Today the 15th of October is PAILRD2018 -Pregnancy And Infant Loss Remembrance Day.
A few months ago we lost an angel in our ‘family’. I say family in quotes because this family is one though we are not related by blood has become more than blood family to me, to us. You know those people you meet and something happens, a connection that you cannot explain that binds you for life – yes – that is my ‘family’. There was a meme doing rounds a few moons back that said if you have been my friend for more than five years, you’re my cousin – you are officially my family. During the mourning period lots of words meant to comfort I presume were being said left right and center. But I felt most of these were not helpful at all, took me back to my loss of children and it would seem some of these phrases are standard – sadly so ???
As happens when a loved one, a friend, a colleague, a parishioner or a neighbor has lost life appropriate words are not easy to come by. Many people feel the urge to break the silence and in so doing end up saying such injurious things to the bereaved that it would have been better if they kept quiet. There is something in us humans that deceives us that we are only consoling the bereaved when we are talking: that was me until I was on the receiving end of such talk. I learnt the hard way, silence is golden!
Here are the 7 things to never tell a grieving parent.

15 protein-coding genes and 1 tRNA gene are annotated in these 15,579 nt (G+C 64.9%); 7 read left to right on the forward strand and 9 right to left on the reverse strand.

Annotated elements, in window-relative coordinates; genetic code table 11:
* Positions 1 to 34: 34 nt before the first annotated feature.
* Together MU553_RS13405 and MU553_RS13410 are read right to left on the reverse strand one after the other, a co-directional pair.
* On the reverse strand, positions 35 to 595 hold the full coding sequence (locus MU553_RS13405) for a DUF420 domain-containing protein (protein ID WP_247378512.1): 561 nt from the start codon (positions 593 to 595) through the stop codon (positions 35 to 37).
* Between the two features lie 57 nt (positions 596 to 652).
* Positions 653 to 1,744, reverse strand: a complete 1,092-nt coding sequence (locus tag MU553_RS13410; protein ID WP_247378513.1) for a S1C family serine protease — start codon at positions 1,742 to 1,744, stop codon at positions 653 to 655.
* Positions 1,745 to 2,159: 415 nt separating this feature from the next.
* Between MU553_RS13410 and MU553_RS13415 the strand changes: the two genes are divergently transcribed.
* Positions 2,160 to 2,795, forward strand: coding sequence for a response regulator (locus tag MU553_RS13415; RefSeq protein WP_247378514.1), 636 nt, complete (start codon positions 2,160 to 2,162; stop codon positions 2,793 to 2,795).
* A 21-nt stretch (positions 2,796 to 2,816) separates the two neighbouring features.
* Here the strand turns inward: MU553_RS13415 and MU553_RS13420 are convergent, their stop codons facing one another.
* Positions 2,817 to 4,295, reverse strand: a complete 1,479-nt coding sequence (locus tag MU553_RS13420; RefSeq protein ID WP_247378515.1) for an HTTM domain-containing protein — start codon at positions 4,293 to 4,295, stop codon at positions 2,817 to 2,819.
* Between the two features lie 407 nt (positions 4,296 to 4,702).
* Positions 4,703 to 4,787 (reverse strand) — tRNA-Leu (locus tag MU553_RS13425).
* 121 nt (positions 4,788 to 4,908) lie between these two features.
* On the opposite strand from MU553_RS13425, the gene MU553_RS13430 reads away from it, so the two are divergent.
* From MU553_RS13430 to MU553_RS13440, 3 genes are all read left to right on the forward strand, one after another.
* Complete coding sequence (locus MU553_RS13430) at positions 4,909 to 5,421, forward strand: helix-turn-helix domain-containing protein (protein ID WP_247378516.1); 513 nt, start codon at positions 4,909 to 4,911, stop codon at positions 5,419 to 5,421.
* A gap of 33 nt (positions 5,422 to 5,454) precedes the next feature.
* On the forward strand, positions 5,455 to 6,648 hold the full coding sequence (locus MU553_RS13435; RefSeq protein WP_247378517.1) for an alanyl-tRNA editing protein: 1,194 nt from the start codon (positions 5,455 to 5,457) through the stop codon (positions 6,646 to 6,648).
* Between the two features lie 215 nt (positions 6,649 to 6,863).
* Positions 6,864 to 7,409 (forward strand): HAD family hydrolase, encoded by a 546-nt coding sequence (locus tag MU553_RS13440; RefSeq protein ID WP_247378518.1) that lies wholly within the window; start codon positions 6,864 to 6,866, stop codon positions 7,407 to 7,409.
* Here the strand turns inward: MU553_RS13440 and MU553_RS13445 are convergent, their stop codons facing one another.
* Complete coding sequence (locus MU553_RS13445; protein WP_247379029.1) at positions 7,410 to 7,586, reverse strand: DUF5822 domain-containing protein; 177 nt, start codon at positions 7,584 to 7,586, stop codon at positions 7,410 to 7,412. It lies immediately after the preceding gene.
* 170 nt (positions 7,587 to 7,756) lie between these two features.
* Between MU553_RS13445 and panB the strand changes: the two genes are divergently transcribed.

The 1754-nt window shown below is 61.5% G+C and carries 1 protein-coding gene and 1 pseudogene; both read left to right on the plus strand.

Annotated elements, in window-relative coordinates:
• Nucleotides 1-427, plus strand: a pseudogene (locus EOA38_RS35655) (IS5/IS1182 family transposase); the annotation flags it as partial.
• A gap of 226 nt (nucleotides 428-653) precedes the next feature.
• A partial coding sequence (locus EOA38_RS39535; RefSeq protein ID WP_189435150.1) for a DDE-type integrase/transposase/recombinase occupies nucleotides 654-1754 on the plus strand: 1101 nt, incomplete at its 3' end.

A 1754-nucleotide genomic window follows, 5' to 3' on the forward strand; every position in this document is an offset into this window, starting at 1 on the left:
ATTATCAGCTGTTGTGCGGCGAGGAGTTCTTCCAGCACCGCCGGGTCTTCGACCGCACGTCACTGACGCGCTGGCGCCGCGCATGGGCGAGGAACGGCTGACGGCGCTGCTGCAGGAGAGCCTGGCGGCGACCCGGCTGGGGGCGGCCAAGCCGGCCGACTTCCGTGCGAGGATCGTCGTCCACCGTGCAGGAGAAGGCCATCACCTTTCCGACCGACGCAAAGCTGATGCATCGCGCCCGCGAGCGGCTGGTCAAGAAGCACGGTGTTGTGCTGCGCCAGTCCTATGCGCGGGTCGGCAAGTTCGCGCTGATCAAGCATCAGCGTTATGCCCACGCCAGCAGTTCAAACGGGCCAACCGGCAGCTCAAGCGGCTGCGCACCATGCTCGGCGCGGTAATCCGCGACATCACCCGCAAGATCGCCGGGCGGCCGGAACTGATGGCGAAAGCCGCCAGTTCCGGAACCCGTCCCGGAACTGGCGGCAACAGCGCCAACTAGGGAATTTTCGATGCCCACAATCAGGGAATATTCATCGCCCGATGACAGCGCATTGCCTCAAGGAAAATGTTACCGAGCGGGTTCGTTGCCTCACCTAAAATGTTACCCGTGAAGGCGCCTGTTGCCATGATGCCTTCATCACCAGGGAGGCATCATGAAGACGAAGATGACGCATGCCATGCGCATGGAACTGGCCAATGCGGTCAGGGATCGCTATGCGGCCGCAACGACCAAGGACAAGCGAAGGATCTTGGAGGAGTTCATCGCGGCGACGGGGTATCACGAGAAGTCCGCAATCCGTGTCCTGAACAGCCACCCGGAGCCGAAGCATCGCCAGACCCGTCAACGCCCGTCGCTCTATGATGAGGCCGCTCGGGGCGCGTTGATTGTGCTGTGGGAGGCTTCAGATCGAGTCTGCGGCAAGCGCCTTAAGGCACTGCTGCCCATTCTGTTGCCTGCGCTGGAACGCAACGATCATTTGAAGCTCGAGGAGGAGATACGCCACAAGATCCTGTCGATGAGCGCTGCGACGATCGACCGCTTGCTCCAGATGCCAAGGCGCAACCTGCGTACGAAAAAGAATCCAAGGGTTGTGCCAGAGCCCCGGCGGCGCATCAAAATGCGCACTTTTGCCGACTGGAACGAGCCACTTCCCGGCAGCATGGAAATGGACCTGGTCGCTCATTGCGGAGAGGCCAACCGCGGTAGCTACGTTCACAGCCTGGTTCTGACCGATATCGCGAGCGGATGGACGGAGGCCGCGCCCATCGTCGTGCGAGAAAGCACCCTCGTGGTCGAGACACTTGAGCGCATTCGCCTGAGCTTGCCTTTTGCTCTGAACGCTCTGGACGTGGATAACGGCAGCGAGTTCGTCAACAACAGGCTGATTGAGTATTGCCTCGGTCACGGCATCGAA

This was the statement that was to change the course of my reproductive health forever.
I had met my dear friend and gynecologist of 8 years now a few months before this statement was made. The reason being I was planning to get married and needed reproductive health advice. Like many millennial couples my soon to be husband and I wanted to delay getting children until maybe a year into the marriage (This statement/idea/way of thinking makes me see the presumptuousness of human beings! You would think we were in charge, in control and able to give ourselves children!).
The year was 2009.
I am a stay at home mum, by choice. That’s what I have always said but the more I think about it maybe the job chose me.
At the beginning of the year I met a friend who I hadn’t seen since I graduated from graduate school. After the usual pleasantries the conversation went something like this:
4am – I am not feeling so well anymore, actually I am in acute pain so much pain I am groaning.
Around 4:30am – The pain is too much, I can smell death fast approaching. I struggle out of the hospital bed and kneel down dragging my saline bag holder next to me. I repent of all my sins and ask God to forgive me and take me home.
Immediately I am overwhelmed with so much peace and the pain begins to reduce.